Cells were fixed in 4% paraformaldehyde for 10 min and subsequently washed with PBS. They were then blocked with 5% goat serum and incubated for 1 h in primary antibody. After subsequent washes with PBS, the cells were incubated with the secondary antibody, washed and mounted in mowiol. Acetylated tubulin (Cat# T7451, Sigma) and KAP3 (Cat# SC-8877, Santa Cruz) antibodies were used.
Both live and fixed cell confocal microscopy was performed using a spinning disk confocal microscope (Perkin Elmer). Images were processed using Volocity software.
Opsin has been shown to be targeted to the apical surface of MDCK cells (Chuang and Sung 1998). Here, we have used another epithelial cell line, hTERT-RPE1 cells, to test whether, following transfection, opsin is targeted not only to the apical surface, but to the cilium protruding from the apical surface of each of these cells.
An exposed C-terminus is necessary for the correct localization of rhodopsin; the placement of a protein tag at the C terminus of opsin interferes with its ability to localize properly to the plasma membrane in cell culture as well as in vivo (e.g. Moritz et al. 2001). However, a fusion protein, containing RHO-EGFP, with the last 8 amino acids of opsin repeated after the EGFP, was found to function and localize normally in Xenopus (Moritz et al. 2001; Jin et al. 2003). We followed the same design, using bovine rod opsin cDNA, fused with either EGFP or mCherry (Fig. 21.1a). Both these constructs were used for transfection of hTERT-RPE1 cells. Although the RHO-EGFP localized to the plasma membrane in these cells, RHO-mCherry did not; it aggregated in inner compartments of the cells (Fig. 21.1b). This observation indicated that only the Rho-Egfp construct was useful for our studies.
In order to induce the hTERT-RPE1 cells to grow cilia, confluent cells growing in normal serum conditions were ‘starved’ of serum (0.5% serum). Under these conditions, they generated cilia within 48 h (Fig. 21.2). As expected, the cilia were found to contain KAP3, a component of the heterotrimeric kinesin-2 (Fig. 21.2b). To test whether opsin was located in the cilia, cells were cotransfected cells with Rho-Egfp and a construct that generated the protein, Smoothened (SMO), with a CFP tag. Smoothened, when overexpressed, can completely suppress Patched activity and is localized to the cilium (Taipale et al. 2000), and is thus an effective cilium marker. We observed that RHO-EGFP was present with SMO-CFP in the cilia (Fig. 21.3).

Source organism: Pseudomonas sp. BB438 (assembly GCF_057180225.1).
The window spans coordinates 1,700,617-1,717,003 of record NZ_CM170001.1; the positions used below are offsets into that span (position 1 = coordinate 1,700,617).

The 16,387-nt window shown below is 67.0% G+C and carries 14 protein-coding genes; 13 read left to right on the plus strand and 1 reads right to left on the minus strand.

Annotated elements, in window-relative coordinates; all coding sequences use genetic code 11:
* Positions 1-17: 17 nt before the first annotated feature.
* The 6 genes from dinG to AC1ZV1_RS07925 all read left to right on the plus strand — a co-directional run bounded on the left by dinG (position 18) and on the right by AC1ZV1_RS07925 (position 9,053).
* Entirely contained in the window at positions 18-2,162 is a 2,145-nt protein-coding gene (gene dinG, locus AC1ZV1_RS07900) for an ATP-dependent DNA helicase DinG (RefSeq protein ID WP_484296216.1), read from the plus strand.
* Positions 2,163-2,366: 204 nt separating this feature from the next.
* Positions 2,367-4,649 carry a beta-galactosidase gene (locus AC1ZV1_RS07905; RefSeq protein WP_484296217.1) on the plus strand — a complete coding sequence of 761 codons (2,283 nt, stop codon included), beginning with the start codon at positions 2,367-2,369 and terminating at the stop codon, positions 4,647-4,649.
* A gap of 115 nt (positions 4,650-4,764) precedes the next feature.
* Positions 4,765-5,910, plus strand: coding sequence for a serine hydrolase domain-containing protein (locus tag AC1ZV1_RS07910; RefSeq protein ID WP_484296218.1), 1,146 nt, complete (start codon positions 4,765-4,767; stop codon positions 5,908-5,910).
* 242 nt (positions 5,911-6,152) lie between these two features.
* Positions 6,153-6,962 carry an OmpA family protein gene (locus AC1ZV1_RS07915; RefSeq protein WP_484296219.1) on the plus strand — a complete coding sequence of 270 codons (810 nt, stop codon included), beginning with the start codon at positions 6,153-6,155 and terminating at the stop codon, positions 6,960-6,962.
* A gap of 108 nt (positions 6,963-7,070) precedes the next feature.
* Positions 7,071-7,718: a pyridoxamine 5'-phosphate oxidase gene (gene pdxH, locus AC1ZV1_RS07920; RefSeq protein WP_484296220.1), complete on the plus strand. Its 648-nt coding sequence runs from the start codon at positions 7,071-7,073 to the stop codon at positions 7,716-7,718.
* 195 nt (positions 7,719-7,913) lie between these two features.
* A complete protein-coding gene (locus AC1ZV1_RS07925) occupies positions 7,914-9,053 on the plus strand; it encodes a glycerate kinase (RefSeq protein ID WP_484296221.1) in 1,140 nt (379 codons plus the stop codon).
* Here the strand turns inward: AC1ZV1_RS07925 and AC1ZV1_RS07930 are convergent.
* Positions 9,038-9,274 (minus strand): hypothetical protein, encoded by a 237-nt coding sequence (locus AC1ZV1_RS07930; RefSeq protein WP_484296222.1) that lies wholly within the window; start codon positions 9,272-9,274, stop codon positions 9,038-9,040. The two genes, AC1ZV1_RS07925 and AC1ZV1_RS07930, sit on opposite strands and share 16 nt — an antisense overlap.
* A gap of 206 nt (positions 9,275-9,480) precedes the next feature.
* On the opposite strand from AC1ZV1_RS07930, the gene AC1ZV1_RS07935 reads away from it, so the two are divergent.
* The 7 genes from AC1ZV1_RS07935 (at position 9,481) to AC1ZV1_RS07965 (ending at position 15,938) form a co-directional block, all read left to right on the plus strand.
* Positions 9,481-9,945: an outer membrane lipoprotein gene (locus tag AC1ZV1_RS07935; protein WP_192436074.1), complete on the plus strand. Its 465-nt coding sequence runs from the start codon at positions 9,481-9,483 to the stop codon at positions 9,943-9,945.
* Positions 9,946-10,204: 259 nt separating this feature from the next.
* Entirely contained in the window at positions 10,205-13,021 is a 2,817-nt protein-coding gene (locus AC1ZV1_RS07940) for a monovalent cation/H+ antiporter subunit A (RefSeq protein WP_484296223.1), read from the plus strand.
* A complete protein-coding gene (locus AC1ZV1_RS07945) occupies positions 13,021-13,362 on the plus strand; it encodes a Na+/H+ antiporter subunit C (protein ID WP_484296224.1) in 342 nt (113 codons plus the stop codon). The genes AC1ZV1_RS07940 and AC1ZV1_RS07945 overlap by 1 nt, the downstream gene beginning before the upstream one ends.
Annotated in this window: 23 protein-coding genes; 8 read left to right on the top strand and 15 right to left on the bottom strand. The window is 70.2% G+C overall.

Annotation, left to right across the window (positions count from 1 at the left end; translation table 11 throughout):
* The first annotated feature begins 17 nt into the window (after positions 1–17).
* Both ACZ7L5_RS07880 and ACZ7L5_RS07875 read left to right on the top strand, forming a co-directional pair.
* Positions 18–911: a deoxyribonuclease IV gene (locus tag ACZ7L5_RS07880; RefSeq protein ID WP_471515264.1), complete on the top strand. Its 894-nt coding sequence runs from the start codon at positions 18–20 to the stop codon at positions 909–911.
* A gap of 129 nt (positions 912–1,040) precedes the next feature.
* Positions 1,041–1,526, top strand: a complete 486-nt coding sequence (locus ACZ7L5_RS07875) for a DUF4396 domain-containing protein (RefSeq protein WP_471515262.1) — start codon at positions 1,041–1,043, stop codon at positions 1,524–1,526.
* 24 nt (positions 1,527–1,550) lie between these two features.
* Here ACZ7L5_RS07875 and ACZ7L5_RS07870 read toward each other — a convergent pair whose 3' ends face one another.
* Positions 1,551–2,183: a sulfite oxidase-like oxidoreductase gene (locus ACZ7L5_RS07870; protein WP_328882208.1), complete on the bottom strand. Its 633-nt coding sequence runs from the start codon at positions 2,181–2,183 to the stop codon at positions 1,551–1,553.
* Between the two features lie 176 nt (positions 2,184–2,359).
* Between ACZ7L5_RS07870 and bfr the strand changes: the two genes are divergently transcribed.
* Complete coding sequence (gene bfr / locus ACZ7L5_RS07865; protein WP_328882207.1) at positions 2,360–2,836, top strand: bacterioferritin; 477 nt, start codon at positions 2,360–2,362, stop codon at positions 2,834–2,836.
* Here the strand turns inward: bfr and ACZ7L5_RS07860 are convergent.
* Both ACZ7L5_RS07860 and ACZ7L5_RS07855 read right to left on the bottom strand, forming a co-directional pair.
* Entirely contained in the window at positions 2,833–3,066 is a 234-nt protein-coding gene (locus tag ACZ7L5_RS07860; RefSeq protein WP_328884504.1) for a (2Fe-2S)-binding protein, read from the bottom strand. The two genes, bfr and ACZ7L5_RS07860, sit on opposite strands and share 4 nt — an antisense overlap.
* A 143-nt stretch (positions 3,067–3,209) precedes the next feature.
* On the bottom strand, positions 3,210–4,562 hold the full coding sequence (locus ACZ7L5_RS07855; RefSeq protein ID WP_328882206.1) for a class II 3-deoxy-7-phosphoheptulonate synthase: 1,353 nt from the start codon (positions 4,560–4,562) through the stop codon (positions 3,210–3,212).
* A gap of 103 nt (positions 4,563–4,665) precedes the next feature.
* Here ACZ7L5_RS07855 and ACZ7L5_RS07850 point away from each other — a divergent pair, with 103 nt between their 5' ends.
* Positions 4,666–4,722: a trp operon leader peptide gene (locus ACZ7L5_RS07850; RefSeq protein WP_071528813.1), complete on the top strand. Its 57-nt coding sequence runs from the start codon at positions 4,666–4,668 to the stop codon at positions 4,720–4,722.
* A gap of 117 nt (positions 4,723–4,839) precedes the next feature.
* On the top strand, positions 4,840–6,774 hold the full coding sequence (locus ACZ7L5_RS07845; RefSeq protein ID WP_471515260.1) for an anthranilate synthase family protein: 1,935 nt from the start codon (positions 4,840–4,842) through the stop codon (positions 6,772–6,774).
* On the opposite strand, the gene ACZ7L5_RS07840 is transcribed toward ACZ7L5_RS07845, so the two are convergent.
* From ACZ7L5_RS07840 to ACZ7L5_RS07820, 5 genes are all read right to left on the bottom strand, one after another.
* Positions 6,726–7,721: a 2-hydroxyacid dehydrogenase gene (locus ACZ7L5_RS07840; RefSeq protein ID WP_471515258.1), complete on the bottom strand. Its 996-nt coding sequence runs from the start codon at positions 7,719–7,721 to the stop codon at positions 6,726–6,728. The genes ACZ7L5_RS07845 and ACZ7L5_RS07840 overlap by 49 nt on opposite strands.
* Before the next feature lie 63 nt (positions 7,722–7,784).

In this preliminary study, we report that a portion of EGFP-tagged opsin (but not RHO-mCherrry) is delivered to the cilia of transfected hTERT-RPE1 cells. Given the conservation among cilia, analysis of opsin transport in the hTERT-RPE1 cell cilia should provide insight into mechanisms underlying the transport of opsin from the inner segment to the outer segment.
The conservation of protein function in cilia is remarkable. Heterotrimeric kinesin-2 has been detected in photoreceptor cilia (Beech et al. 1996), and we have demonstrated its presence in the primary cilia of hTERT-RPE1, in the present study (Fig. 21.2b). However, much further afield, the FLA-10 protein of Chlamydomonas flagella was identified as a subunit of kinesin-2 (Kozminski et al. 1995). In some of the first studies on axonemal transport, FLA-10 was found to be required for the transport of ‘rafts’ of IFT protein complexes to the tip of the flagellum, where growth occurs (Cole et al. 1998). Similarly, KIN1 and KIN2, which are genes for motor subunits of kinesin-2 in Tetrahymena, are required for the assembly of new cilia and the maintenance of preexisting cilia (Brown 1999). In C. elegans, a kinesin-2 has been identified in immotile chemosensory cilia, together with the IFT proteins, osm-1 and osm-6. GFP-tagged kinesin-2 and osm-6 have been observed moving in a distal direction together along the sensory cilia of live worms (Orozco et al. 1999).
While the presence of kinesin-2 appears to be of particular importance with respect to opsin transport, as shown by genetics studies (Marszalek et al. 2000; Pazour et al. 2002; Jimeno et al. 2006), a number of other ciliary proteins are linked to syndromic ciliopathies that include photoreceptor degeneration, thus adding further support to the conservation of protein function in cilia. Examples include NPHP5, which underlies a form of Senior-Loken syndrome (Otto et al. 2005), CEP290 (or NPHP6), which has been linked to Joubert syndrome (Sayer et al. 2006), and the Bardet-Biedl syndrome (BBS) proteins (Blacque and Leroux 2006).
Together, the conservation of protein function in cilia, and the delivery of opsin along the cilia of hTERT-RPE1 cells, indicate that polarized epithelial cells, such as hTERT-RPE1 cells, that are transfected with tagged opsin provide a valid model system in which to study the ciliary transport of opsin.
We thank Dr Zhaohuai Yang, UCSD, for providing with the Rho-Gfp and Rho-mCherry constructs, and Dr Carolyn Ott, NIH, for providing with the Smo-CFP construct. We also thank Dr Vanda Lopes for providing the hTERT-RPE1 cell line.